Novel missense change at an amino acid residue where a different missense change determined to be pathogenic has been seen before.


Co-segregation with disease in multiple affected family members in a gene definitively known to cause the disease: *Alzforum requires at least one affected carrier and one unaffected non-carrier from the same family to fulfill this criterion. T116N: Cosegregation demonstrated in >1 family.


Missense variant in a gene that has a low rate of benign missense variation and where missense variants are a common mechanism of disease.


Multiple lines of computational evidence support a deleterious effect on the gene or gene product (conservation, evolutionary, splicing impact, etc.). *In most cases, Alzforum applies this criterion when the variant’s PHRED-scaled CADD score is greater than or equal to 20.

Pathogenic (PS, PM, PP) Benign (BA, BS, BP)
Criteria Weighting Strong (-S) Moderate (-M) Supporting (-P) Supporting (-P) Strong (-S) Strongest (BA)

Last Updated: 22 Feb 2022


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Paper Citations

  1. . A presenilin-1 Thr116Asn substitution in a family with early-onset Alzheimer's disease. Neuroreport. 1999 Aug 2;10(11):2255-60. PubMed.
  2. . Molecular diagnosis of autosomal dominant early onset Alzheimer's disease: an update. J Med Genet. 2005 Oct;42(10):793-5. Epub 2005 Jul 20 PubMed.
  3. . Neuropathology and biochemistry of early onset familial Alzheimer's disease caused by presenilin-1 missense mutation Thr116Asn. J Neural Transm (Vienna). 2018 Jun;125(6):965-976. Epub 2018 Feb 5 PubMed.
  4. . Screening for PS1 mutations in a referral-based series of AD cases: 21 novel mutations. Neurology. 2001 Aug 28;57(4):621-5. PubMed.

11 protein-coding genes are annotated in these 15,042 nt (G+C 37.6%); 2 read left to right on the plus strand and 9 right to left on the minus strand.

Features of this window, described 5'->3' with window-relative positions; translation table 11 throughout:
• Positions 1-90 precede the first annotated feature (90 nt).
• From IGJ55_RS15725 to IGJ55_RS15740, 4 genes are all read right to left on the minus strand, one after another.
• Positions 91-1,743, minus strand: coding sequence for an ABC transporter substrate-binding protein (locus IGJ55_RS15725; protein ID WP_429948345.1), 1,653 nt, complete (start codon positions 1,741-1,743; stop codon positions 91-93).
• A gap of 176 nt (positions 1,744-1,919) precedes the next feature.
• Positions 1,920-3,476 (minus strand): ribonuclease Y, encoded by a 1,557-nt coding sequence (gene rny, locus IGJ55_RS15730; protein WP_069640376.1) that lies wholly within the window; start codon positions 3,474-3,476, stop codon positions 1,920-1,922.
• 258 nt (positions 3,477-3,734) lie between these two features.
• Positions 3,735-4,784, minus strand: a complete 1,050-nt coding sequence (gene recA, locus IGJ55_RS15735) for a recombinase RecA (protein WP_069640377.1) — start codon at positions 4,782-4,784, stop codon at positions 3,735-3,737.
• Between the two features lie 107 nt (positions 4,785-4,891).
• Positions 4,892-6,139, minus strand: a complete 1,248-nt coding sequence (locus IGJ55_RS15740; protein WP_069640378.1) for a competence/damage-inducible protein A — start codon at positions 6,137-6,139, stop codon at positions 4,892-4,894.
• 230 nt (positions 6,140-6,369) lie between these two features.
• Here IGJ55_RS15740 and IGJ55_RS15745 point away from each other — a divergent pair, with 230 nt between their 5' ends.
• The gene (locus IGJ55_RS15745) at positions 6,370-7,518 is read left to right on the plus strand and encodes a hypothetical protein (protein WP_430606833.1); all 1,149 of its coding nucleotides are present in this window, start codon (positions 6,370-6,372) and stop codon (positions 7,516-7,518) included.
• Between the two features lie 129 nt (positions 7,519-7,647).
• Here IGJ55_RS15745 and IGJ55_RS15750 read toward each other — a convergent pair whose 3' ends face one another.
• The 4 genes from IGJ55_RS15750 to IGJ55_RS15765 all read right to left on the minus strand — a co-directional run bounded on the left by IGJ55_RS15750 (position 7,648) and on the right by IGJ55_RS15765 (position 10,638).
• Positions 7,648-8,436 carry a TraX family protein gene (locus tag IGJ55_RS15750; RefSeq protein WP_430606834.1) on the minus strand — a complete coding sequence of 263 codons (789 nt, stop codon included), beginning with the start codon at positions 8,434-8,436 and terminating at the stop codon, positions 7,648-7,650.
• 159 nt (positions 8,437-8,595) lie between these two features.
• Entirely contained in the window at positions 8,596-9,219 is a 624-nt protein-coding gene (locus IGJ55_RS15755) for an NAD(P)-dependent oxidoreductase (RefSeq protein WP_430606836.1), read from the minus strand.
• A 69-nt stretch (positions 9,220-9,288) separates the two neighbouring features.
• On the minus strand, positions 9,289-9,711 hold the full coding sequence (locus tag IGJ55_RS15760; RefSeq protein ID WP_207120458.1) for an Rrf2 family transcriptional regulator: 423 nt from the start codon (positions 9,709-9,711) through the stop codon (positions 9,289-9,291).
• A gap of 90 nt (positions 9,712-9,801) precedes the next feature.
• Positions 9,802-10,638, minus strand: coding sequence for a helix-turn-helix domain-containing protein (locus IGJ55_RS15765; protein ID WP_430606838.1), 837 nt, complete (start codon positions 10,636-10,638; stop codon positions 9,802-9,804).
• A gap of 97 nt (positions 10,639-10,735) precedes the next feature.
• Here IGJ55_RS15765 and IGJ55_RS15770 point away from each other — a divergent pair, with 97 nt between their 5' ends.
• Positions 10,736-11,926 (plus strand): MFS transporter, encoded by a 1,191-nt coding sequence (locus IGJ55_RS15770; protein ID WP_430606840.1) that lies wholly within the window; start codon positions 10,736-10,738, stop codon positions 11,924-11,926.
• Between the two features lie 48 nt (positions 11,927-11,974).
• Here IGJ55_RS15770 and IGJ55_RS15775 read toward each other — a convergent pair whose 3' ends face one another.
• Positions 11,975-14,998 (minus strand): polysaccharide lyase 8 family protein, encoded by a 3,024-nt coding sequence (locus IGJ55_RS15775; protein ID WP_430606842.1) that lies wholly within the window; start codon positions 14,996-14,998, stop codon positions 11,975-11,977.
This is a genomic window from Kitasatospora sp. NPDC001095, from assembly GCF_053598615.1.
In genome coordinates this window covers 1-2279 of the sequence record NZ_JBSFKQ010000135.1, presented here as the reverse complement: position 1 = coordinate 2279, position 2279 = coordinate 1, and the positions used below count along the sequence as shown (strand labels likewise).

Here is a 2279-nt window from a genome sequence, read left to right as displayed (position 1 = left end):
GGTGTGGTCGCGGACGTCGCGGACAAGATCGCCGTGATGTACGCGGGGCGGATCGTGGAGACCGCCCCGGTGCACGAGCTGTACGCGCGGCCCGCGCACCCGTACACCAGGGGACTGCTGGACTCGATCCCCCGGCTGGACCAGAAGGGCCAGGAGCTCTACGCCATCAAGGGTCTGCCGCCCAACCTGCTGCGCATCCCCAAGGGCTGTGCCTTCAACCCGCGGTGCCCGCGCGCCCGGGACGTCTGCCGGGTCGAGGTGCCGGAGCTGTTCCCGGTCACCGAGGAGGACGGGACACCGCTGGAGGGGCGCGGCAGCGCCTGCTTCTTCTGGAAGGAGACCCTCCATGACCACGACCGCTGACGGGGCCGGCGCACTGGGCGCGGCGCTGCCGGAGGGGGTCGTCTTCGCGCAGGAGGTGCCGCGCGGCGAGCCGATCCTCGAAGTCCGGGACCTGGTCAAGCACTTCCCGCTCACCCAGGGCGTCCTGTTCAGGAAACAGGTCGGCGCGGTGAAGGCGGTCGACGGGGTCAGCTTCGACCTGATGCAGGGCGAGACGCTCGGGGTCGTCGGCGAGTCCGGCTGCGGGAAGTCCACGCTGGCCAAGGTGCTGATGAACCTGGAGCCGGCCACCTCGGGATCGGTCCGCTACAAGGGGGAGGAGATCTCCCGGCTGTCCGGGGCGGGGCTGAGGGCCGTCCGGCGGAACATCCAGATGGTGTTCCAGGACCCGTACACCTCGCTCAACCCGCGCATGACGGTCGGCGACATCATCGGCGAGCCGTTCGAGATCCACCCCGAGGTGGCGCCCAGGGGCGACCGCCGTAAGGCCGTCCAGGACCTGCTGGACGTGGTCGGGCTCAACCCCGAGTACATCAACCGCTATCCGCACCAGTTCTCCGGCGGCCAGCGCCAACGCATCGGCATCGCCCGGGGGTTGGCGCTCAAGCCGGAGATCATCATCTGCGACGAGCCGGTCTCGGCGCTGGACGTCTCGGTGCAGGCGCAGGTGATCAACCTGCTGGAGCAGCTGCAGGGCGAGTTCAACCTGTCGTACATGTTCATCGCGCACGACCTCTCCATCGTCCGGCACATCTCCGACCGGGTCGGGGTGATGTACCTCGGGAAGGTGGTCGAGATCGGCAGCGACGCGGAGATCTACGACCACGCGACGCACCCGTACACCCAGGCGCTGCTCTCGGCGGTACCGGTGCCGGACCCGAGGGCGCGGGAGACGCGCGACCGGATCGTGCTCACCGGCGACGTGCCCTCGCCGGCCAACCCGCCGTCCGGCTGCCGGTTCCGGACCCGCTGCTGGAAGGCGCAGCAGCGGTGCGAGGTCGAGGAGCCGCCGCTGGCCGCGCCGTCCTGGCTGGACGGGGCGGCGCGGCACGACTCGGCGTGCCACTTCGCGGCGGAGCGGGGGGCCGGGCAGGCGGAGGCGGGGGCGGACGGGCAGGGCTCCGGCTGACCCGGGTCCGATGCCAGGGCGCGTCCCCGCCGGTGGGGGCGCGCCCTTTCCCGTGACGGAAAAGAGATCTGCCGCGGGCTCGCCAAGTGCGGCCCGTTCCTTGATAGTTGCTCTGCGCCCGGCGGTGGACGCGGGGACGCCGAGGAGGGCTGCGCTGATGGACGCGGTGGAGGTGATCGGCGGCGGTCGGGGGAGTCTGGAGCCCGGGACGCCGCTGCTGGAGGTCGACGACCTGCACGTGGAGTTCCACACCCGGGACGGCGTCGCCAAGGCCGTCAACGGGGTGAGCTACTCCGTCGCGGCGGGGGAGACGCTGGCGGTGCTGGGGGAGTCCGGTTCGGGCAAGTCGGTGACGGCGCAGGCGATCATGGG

5. . Genetic screening of Alzheimer's disease genes in Iberian and African samples yields novel mutations in presenilins and APP. Neurobiol Aging. 2010 May;31(5):725-31. Epub 2008 Jul 30 PubMed.
  6. . Posterior Accumulation of Tau and Concordant Hypometabolism in an Early-Onset Alzheimer's Disease Patient with Presenilin-1 Mutation. J Alzheimers Dis. 2016;51(2):339-43. PubMed.
  7. . Hydrophilic loop 1 of Presenilin-1 and the APP GxxxG transmembrane motif regulate γ-secretase function in generating Alzheimer-causing Aβ peptides. J Biol Chem. 2021;296:100393. Epub 2021 Feb 8 PubMed.
  8. . Analysis of 138 pathogenic mutations in presenilin-1 on the in vitro production of Aβ42 and Aβ40 peptides by γ-secretase. Proc Natl Acad Sci U S A. 2017 Jan 24;114(4):E476-E485. Epub 2016 Dec 5 PubMed.
  9. . APP, PSEN1, and PSEN2 Variants in Alzheimer's Disease: Systematic Re-evaluation According to ACMG Guidelines. Front Aging Neurosci. 2021;13:695808. Epub 2021 Jun 18 PubMed.

External Citations

  1. gnomAD v2.1.1

Further Reading

No Available Further Reading

Protein Diagram

Primary Papers

  1. . A presenilin-1 Thr116Asn substitution in a family with early-onset Alzheimer's disease. Neuroreport. 1999 Aug 2;10(11):2255-60. PubMed.